1885-1890 AD: Theosophical Society sponsors works of M.N. Dvivei / Manilal Dwivedi, author and philosopher, and Ram Prasad, a Sanskrit scholar who authored The Science of Breath & the Philosophy of the Tatwas. His translation of an ancient Sanskrit text gives an incredibly detailed view of the nature of breathing and the tattvas (elements of reality, in classical Samkhya Hinduism). Manilal Dwivedi is best known for a collection of poems called Atmanimajjan, based on the theme of love in the context of advaita (non-duality) philosophy. He also wrote plays: Kanta, combined Sanskrit and English dramatic techniques: Pranavinimaya, a study of yoga and mysticism; and Siddhantasara, a historical critique of the world’s religious philosophies.
1890 AD: Vivekananda [1862 – 1902], part of a new theory and anglophone yoga revival in India
1892 AD: Genevieve Stebbins publishes Dynamic Breathing and Harmonic Gymnastics. A Complete System of Psychical, Aesthetic and Physical Culture. Based in Delsartism, she combined movement, breathing, and relaxation into a religious framework.
1896 AD: Vivekananda’s Raja Yoga, some consider this the era of Modern Yoga beginning, see also 1700 AD.
1896 AD: The study of two yogis at the Millennial Exposition in Budapest appear to go into death-like trances
1906: Jean-Marie Déchanet was born: A French monk of Sint-Andries Abdij (Abbaye de Saint-André) near Bruges, Belgium. In 1956, he wrote the book Christian Yoga (1906-1992).
1906: Danish Gymnastics becomes a component of training British soldiers.
1907: Rajratna Manikrao trains Swami Kuvalayananda in the Indian System of Physical Education
1908: Richard Schmidt’s authors studies of the history of hatha yoga and “fakirism”
1911: Kodi Ramamurthy Naidu (Professor Ramamurthy) performs yoga strength training in London, showcasing his strength through performances breaking chains and allowing elephants to walk on him. Asana and pranayama were central to his training.
1913: Maxick (Max Sick) publishes Muscle Control. A German strongman and gymnast, his work would influence later Indian bodybuilders and yogis such as B.C. Ghosh.
1918: Indian guru Manibhai Haribhai Desai (1897 – 1989), known as Shri Yogendra, founds The Yoga Institute. Yogendra is an important figure in the modern revival of Hatha Yoga, both in India and United States, many call him “the father of modern yoga ”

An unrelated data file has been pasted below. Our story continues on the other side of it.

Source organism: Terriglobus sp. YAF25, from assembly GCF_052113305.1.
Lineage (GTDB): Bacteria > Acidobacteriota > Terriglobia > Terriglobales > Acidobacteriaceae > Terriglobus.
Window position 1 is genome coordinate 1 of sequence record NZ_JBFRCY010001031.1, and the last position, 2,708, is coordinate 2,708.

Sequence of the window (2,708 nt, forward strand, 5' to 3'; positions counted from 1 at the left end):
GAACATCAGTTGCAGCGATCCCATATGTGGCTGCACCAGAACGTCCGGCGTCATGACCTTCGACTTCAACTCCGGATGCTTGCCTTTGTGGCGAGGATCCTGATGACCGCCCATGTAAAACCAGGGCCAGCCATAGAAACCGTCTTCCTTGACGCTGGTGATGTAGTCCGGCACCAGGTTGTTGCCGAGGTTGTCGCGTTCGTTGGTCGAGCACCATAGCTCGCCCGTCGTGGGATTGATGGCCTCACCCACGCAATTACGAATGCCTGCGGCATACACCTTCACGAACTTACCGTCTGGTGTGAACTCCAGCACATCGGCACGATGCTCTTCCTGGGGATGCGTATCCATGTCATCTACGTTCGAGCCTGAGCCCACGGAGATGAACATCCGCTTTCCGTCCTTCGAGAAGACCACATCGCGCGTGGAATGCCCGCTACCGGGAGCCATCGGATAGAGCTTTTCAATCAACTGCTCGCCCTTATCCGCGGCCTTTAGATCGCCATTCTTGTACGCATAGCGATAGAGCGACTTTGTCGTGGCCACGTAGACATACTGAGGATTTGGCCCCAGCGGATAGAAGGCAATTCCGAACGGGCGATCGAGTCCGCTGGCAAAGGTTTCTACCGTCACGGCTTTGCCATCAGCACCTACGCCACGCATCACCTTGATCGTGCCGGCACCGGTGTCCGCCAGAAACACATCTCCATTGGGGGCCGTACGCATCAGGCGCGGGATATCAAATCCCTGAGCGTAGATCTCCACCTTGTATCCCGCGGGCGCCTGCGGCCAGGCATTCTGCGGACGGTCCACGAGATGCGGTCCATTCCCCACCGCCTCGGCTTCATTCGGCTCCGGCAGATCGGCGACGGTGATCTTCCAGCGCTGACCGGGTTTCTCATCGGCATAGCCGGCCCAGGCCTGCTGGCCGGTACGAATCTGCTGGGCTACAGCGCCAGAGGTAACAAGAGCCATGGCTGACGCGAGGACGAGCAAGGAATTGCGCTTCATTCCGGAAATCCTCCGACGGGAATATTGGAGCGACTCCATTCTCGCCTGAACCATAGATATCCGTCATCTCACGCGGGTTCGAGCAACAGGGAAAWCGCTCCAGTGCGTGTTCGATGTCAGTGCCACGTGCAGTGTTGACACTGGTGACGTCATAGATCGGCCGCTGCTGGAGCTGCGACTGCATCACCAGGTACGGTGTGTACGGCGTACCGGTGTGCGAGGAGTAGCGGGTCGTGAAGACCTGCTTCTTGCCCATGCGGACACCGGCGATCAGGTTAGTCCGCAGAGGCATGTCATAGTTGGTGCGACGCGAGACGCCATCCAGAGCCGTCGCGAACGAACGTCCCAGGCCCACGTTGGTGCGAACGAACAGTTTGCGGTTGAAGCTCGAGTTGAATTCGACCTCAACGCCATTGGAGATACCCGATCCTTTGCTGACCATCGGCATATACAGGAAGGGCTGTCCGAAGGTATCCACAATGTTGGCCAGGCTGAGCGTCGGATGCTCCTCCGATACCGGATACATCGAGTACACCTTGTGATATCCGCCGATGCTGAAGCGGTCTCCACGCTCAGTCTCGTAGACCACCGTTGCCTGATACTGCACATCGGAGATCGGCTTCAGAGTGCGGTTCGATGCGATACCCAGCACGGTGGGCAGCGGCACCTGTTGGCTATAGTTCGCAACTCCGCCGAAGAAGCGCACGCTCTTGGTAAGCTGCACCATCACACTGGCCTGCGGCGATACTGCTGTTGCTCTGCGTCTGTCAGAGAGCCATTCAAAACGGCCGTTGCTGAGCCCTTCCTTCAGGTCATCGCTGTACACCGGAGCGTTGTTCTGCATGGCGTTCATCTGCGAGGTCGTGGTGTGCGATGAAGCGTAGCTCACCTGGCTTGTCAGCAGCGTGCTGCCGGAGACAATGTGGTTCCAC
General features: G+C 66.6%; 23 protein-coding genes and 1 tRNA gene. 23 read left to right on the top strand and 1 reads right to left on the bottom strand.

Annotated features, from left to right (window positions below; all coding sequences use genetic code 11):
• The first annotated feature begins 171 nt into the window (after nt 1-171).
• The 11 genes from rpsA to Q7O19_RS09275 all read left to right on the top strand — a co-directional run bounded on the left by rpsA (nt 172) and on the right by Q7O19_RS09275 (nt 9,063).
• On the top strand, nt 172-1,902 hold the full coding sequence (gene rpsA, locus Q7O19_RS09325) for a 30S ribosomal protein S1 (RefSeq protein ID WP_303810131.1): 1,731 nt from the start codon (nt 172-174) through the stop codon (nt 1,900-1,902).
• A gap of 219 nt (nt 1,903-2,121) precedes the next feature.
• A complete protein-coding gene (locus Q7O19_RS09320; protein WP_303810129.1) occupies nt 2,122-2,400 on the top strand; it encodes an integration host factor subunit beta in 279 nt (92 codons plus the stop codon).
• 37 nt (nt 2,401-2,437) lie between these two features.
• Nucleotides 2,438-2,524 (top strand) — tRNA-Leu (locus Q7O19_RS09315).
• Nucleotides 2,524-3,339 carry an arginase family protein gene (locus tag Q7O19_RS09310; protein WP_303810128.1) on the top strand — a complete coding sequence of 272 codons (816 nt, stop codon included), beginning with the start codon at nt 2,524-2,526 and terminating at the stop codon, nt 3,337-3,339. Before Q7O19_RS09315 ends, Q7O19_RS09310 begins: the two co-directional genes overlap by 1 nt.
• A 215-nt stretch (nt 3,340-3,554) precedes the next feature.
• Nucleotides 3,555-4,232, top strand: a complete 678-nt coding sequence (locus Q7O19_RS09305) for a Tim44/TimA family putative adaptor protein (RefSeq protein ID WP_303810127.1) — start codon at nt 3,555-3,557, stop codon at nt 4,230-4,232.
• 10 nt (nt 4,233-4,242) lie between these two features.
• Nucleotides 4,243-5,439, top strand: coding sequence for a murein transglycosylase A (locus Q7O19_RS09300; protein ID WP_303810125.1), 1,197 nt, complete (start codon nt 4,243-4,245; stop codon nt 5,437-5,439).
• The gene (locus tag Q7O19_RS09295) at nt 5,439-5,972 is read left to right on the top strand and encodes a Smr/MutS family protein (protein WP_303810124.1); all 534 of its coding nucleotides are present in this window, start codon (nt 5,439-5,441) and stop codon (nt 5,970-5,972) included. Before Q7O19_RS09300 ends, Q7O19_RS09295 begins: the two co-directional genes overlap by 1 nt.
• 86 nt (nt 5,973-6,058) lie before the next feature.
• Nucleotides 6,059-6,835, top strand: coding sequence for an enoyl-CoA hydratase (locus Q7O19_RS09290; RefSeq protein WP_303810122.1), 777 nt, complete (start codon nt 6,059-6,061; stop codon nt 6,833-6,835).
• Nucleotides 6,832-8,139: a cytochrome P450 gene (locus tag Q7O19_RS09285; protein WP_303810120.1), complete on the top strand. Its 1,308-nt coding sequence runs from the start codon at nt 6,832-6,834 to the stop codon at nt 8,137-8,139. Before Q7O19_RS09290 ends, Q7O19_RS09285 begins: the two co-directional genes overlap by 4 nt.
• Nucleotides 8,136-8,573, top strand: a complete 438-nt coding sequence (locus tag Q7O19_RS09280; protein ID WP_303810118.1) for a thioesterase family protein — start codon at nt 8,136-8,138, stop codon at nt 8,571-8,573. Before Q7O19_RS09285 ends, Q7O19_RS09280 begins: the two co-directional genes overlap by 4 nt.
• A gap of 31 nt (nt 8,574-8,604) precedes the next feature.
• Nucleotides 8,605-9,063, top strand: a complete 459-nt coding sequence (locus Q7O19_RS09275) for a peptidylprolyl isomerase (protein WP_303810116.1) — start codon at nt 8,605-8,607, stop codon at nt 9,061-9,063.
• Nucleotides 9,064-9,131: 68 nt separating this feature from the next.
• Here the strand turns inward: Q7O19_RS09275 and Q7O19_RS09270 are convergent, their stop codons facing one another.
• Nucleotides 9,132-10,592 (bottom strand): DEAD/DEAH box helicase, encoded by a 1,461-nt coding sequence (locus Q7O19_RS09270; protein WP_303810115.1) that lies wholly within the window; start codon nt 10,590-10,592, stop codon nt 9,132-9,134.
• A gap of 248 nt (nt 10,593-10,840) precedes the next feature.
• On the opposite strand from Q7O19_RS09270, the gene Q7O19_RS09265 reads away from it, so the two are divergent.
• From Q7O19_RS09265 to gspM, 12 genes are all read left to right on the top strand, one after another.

1918: Carl Jung treats a female client with kundalini techniques of moving energy and sparks a debate on whether yoga is enlightenment or madness
1920: Swami Kuvalayananda (born Jagannatha Ganesa Gune, 8/301883 – 4/18/1966) explores the effects of uddiyana bandha and nauli on the human body with the help of some of his students. He concludes that through the ancient system of yoga, if understood through the modern scientific experimental system, could help society. The science of yoga would become his life’s work.
1920: HC Buck founded the YMCA College of Physical Education in India. Some have called him the “Father of Physical Education in India.” He brought yoga into the physical program at the YMCA in India.
1920: Yogananda comes to America from India teaching yogic muscle control. He taught a mixture of bodybuilding and yoga.
1922: Mohandas Karamchand Gandhi is arrested for sedition during his campaign
1923: B.C. Ghosh opens the College of Physical Education in Calcutta. They taught bodybuilding and asana. Bikram Choudhury, founder of Bikram yoga, studied here.
1924: Swami Kuvalayananda authors the first scientific journal specifically devoted to studying yoga called Yoga Mimamsa.
1924: Kuvalayanananda founds the Kaivalyadhama Health and Yoga Research Center at Lonavla where he would do the majority of his research, making a profound impact in the yoga world
1924: Jagannath G. Gune founds an ashram south of Bombay and embarks on a major experimental study of yoga
1925: Niels Bukh publishes Primary Gymnastics. His Danish system of movement, breathing, and stretching would heavily influence exercise programs in India in the 1920s and 1930s. Many of the movements in his system are similar to those in Ashtanga and Iyengar’s Light on Yoga.